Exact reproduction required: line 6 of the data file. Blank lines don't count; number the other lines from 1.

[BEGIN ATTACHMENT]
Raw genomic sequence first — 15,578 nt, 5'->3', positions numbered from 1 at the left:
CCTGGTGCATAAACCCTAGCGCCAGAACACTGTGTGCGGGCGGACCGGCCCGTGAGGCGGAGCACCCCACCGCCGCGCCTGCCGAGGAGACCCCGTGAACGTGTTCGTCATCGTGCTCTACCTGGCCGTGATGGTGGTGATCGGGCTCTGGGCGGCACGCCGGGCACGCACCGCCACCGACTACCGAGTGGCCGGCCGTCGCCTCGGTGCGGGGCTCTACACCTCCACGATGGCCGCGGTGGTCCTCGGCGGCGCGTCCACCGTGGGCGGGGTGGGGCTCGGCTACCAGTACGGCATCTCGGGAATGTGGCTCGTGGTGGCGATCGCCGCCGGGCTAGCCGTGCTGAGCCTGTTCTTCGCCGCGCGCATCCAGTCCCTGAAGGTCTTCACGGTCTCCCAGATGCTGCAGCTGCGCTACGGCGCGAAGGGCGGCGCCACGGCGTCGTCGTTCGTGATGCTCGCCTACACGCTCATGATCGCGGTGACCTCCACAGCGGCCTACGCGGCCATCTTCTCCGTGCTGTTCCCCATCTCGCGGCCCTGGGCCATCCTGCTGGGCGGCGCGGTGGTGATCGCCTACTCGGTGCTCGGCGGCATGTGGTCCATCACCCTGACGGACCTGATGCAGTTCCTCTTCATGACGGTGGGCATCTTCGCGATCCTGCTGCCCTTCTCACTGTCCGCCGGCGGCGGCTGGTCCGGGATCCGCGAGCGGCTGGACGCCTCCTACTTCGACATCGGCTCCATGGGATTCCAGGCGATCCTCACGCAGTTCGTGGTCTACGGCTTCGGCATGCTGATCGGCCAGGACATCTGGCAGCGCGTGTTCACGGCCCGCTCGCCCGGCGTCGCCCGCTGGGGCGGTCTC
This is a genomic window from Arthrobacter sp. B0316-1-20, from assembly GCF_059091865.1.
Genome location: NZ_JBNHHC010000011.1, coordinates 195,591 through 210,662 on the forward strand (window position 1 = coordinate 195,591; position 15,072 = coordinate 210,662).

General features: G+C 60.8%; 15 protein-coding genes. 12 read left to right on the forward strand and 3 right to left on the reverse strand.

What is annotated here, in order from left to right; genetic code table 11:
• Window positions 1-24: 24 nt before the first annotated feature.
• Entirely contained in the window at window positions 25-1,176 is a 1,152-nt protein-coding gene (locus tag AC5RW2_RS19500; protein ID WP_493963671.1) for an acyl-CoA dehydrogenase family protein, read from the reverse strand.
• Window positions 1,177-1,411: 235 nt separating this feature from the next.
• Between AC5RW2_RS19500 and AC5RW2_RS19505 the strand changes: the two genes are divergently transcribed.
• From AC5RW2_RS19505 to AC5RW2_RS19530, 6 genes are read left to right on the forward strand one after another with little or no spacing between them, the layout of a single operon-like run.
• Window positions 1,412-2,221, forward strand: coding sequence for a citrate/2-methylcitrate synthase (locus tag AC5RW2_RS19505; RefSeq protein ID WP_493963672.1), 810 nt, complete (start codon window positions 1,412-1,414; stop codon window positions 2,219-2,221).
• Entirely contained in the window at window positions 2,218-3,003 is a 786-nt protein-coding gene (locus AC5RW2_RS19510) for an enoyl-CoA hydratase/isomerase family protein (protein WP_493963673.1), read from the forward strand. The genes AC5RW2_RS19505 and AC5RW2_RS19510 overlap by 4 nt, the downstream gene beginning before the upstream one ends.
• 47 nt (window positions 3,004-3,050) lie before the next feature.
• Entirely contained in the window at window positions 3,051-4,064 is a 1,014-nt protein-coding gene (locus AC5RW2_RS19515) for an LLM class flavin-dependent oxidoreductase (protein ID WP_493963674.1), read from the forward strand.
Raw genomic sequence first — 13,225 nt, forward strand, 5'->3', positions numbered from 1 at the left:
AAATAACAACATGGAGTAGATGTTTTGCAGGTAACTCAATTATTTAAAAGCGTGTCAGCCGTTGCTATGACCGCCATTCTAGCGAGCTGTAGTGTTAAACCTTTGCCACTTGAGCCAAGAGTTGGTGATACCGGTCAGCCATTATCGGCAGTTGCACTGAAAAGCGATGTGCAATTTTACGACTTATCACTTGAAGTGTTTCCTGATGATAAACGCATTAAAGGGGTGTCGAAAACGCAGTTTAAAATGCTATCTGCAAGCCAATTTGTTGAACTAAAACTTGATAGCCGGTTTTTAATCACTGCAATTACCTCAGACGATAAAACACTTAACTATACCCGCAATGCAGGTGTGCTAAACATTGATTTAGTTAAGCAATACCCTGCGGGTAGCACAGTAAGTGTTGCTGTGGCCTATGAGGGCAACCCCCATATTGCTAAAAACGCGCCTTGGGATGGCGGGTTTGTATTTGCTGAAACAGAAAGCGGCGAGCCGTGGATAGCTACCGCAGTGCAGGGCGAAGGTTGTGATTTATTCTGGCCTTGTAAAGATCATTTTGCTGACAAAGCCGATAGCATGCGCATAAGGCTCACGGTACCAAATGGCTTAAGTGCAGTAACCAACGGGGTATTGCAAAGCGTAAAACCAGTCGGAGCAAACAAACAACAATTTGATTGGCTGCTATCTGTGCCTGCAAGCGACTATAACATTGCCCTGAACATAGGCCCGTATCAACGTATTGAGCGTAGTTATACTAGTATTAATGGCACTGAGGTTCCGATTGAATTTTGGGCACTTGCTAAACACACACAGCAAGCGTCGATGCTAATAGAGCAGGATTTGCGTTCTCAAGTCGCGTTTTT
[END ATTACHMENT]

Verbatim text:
What is annotated here, in order from left to right; genetic code table 11: